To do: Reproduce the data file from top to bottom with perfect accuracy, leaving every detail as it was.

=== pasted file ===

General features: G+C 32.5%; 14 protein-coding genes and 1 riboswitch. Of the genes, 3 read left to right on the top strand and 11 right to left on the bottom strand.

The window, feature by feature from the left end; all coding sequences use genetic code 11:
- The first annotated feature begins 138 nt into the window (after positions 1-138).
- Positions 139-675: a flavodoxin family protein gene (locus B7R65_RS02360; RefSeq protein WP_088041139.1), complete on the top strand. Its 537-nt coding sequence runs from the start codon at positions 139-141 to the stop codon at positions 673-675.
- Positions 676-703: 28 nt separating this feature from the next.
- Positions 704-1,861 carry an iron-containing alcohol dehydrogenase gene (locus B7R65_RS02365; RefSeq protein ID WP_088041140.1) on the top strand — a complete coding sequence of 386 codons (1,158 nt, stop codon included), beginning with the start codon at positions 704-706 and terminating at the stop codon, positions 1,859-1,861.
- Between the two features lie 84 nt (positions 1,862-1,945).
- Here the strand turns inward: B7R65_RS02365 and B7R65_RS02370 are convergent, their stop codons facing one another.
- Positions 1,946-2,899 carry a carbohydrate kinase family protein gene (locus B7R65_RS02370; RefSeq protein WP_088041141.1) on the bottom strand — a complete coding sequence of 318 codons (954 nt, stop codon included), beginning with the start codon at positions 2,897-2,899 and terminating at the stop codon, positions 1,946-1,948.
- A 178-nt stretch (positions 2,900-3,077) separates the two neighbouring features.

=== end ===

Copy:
General features: G+C 32.5%; 14 protein-coding genes and 1 riboswitch. Of the genes, 3 read left to right on the top strand and 11 right to left on the bottom strand.

The window, feature by feature from the left end; all coding sequences use genetic code 11:
- The first annotated feature begins 138 nt into the window (after positions 1-138).
- Positions 139-675: a flavodoxin family protein gene (locus B7R65_RS02360; RefSeq protein WP_088041139.1), complete on the top strand. Its 537-nt coding sequence runs from the start codon at positions 139-141 to the stop codon at positions 673-675.
- Positions 676-703: 28 nt separating this feature from the next.
- Positions 704-1,861 carry an iron-containing alcohol dehydrogenase gene (locus B7R65_RS02365; RefSeq protein ID WP_088041140.1) on the top strand — a complete coding sequence of 386 codons (1,158 nt, stop codon included), beginning with the start codon at positions 704-706 and terminating at the stop codon, positions 1,859-1,861.
- Between the two features lie 84 nt (positions 1,862-1,945).
- Here the strand turns inward: B7R65_RS02365 and B7R65_RS02370 are convergent, their stop codons facing one another.
- Positions 1,946-2,899 carry a carbohydrate kinase family protein gene (locus B7R65_RS02370; RefSeq protein WP_088041141.1) on the bottom strand — a complete coding sequence of 318 codons (954 nt, stop codon included), beginning with the start codon at positions 2,897-2,899 and terminating at the stop codon, positions 1,946-1,948.
- A 178-nt stretch (positions 2,900-3,077) separates the two neighbouring features.